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2016 Finalists

The 25 finalists of this year's History Award for Excellence in Teaching have been announced!

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Know a great history teacher? Nominate them for the Governor General's History Award for Excellence in Teaching!

Yoland Bouchard

2015 recipient of the Governor General’s History Award for Excellence in Teaching.

Craig Brumwell

2015 recipient of the Governor General’s History Award for Excellence in Teaching.

Jennifer Janzen

2015 recipient of the Governor General’s History Award for Excellence in Teaching.

Kim Sadowsky

2015 recipient of the Governor General’s History Award for Excellence in Teaching.

Shashi Shergill

2015 recipient of the Governor General’s History Award for Excellence in Teaching.

Kathryn Whitfield

2015 recipient of the Governor General’s History Award for Excellence in Teaching.

Governor General's Award for Excellence in Teaching


A teacher at the Collège Notre-Dame de Sherbrooke, Mr. Yoland Bouchard has based his innovative pedagogy on a deep-seated desire to understand his students and to instill in them the essential historical knowledge and skills for understanding Canada's history. His musical approach – whereby the student discovers and analyzes songs in their respective historical contexts – allows adolescents to connect with their age-specific fields of interest.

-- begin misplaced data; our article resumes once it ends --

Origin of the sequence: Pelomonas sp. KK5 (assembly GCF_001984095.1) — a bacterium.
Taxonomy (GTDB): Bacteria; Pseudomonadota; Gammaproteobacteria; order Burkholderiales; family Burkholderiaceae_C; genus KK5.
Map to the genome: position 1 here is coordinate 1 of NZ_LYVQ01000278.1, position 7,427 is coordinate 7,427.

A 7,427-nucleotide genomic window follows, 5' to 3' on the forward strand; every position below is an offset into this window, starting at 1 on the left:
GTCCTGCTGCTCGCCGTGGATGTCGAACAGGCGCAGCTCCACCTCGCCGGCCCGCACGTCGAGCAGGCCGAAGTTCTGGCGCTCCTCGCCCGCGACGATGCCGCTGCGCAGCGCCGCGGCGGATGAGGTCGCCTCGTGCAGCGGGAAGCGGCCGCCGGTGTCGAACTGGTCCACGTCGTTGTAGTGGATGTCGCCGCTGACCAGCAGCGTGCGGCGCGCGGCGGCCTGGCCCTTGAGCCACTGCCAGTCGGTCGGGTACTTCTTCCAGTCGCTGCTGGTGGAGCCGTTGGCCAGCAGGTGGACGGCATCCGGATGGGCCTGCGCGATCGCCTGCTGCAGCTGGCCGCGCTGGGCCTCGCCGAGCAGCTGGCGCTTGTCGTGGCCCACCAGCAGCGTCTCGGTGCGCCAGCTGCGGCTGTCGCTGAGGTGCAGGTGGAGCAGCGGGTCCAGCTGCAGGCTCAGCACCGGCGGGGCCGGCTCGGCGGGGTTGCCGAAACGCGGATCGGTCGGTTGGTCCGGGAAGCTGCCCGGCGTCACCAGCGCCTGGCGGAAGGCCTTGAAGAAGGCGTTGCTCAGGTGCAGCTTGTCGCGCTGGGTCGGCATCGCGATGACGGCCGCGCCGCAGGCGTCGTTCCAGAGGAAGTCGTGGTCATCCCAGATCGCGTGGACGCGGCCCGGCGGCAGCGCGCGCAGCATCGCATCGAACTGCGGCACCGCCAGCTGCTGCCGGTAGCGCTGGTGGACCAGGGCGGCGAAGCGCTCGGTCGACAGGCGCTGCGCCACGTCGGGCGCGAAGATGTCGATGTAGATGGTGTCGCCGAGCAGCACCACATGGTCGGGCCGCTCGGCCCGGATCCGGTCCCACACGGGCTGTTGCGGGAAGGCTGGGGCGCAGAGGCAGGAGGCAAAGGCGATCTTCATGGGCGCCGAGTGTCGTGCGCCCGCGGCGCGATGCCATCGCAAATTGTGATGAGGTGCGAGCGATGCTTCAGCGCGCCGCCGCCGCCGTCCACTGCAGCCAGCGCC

As part of a lesson called Shifting Commitments: Safety, Security and Sacrifice in a Changing World, Mr. Brumwell’s students use game technology to travel back to their high school during the Second World War. Learners are presented with primary source artifacts triggered through Global Positioning Systems (GPS) and Quick Response (QR) codes on their mobile devices.

Ms. Janzen’s students completed significant primary source research at local and provincial archives in order to investigate the lives of various people throughout Manitoba’s history. After gathering and interpreting their research, students then collaborated with a local playwright, Debbie Patterson, to create a play called Shadows of Manitoba’s Past.

In Ms. Sadowsky’s classroom, her Native Studies class begins with one simple question: “Who is a Treaty person?” From this question, the entire course unveils as students relive Canadian history as part of a semester-long simulation.

Ms. Shergill’s project, entitled All My Relations, involved an inquiry into the historical and contemporary relationship between Aboriginal and non-Aboriginal peoples in Canada. Students reflected on collective rights through an examination of treaty agreements and researched and analyzed significant events that have shaped both the past and present state of the relationship.

Ms. Whitfield’s students took part in “Historical Thinking Missions,” where they conducted historical research and field work to learn about the history of Toronto’s St. John’s Ward. Students learned how to interpret and analyze historical photographs, fire insurance maps, tax assessment records, and census data.







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